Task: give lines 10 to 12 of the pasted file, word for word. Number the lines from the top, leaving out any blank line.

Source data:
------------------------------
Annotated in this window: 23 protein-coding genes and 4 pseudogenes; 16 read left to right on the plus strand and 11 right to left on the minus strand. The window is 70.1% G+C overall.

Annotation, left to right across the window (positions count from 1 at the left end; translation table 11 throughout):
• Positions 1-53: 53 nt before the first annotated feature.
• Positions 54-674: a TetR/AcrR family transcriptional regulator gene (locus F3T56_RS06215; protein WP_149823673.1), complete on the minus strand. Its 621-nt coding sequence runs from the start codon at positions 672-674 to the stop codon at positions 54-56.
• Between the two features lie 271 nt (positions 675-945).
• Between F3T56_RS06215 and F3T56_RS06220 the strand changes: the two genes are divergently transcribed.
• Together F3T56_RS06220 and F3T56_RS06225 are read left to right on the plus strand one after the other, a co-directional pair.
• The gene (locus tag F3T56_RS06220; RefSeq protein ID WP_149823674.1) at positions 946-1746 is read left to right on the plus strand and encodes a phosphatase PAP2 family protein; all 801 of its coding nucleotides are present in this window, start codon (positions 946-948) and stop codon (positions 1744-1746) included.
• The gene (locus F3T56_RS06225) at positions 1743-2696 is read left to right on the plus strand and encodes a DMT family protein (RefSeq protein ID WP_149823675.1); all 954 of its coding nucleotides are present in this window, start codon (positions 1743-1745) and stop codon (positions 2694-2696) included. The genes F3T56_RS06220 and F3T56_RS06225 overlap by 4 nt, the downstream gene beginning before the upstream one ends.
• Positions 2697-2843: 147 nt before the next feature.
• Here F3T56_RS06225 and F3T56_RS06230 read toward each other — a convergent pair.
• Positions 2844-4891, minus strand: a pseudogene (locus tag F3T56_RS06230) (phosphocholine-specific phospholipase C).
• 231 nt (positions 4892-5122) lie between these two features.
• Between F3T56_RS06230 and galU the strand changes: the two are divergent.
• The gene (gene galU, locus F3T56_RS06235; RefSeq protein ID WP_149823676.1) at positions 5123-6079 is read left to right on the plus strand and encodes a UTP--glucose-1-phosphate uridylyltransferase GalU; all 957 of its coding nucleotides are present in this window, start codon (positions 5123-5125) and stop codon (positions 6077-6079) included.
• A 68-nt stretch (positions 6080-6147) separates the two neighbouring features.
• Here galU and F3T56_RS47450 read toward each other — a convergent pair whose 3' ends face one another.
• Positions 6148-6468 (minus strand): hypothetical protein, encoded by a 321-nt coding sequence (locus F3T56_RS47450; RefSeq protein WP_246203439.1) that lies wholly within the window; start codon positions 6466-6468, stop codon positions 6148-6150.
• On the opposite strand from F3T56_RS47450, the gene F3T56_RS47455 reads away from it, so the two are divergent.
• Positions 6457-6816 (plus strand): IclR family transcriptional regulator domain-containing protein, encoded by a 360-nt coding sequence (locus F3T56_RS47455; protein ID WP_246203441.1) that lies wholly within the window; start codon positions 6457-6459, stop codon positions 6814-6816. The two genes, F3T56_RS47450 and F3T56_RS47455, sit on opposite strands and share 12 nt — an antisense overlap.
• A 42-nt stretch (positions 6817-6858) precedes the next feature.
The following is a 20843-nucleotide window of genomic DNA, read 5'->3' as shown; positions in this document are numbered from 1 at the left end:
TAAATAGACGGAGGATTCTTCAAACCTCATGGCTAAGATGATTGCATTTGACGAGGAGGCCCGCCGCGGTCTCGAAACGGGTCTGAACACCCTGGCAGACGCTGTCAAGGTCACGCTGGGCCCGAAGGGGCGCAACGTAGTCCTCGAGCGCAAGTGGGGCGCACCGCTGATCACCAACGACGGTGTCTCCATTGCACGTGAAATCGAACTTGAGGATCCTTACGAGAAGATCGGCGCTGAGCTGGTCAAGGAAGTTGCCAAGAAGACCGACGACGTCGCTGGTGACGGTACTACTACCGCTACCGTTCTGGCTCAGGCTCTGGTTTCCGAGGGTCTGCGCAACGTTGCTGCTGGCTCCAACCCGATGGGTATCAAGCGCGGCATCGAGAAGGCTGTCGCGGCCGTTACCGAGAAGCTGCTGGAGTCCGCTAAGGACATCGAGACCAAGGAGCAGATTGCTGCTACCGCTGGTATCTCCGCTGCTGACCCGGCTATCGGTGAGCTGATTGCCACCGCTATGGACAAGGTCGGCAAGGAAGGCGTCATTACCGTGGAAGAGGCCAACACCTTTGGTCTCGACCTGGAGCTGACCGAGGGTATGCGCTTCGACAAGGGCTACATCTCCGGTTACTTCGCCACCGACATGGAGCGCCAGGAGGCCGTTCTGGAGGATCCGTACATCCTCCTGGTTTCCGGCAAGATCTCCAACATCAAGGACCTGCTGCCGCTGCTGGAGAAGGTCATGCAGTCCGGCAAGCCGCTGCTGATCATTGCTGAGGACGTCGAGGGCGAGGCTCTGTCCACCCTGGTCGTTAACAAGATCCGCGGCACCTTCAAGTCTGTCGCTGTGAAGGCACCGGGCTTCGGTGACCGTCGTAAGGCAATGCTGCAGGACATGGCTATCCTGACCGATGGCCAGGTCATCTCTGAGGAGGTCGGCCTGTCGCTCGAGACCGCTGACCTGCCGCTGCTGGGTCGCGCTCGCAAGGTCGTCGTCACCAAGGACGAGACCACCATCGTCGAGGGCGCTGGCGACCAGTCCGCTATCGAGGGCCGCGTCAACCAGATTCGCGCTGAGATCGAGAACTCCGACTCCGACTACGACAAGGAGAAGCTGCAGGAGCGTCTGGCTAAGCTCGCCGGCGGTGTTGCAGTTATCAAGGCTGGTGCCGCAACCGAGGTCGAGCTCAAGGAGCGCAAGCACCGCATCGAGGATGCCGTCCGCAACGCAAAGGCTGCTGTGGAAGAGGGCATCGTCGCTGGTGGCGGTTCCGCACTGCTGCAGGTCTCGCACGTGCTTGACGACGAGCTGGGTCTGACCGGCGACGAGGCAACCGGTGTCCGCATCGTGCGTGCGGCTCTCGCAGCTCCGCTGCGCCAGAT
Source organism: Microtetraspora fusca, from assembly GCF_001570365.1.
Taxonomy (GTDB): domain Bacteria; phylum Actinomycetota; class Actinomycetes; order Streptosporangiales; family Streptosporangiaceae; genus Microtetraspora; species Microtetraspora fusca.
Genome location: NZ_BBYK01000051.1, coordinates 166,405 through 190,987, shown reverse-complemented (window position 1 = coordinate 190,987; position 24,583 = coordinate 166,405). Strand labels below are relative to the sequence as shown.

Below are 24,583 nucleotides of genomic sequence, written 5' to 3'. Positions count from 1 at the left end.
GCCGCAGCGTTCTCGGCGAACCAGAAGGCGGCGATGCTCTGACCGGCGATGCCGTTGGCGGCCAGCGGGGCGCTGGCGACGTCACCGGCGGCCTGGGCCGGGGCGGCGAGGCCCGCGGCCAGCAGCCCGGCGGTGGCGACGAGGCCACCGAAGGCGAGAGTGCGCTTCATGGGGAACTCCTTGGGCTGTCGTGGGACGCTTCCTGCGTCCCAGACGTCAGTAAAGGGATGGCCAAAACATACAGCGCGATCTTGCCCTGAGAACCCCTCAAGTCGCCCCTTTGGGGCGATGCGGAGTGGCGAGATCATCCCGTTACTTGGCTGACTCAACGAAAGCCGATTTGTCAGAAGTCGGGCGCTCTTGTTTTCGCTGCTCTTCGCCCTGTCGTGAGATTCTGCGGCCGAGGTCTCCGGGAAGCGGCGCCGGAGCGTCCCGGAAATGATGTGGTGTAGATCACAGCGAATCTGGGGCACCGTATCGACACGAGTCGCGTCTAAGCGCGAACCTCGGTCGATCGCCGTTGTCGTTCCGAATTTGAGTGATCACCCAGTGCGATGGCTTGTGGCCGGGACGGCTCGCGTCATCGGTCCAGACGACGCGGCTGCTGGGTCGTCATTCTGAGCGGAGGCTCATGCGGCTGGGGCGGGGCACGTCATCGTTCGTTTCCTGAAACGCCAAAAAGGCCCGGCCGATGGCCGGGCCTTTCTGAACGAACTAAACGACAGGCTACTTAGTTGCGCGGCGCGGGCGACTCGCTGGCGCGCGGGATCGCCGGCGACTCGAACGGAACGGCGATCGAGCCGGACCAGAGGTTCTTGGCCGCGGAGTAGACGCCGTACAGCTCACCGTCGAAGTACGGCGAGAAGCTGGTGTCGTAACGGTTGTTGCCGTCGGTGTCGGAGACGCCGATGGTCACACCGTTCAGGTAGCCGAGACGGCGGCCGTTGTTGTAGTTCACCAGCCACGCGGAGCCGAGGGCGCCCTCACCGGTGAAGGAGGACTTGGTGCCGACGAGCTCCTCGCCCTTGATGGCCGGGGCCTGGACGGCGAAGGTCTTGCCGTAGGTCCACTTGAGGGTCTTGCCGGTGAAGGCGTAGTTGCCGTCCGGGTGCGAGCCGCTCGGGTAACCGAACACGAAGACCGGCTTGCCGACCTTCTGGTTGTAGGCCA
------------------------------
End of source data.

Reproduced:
• Positions 2697-2843: 147 nt before the next feature.
• Here F3T56_RS06225 and F3T56_RS06230 read toward each other — a convergent pair.
• Positions 2844-4891, minus strand: a pseudogene (locus tag F3T56_RS06230) (phosphocholine-specific phospholipase C).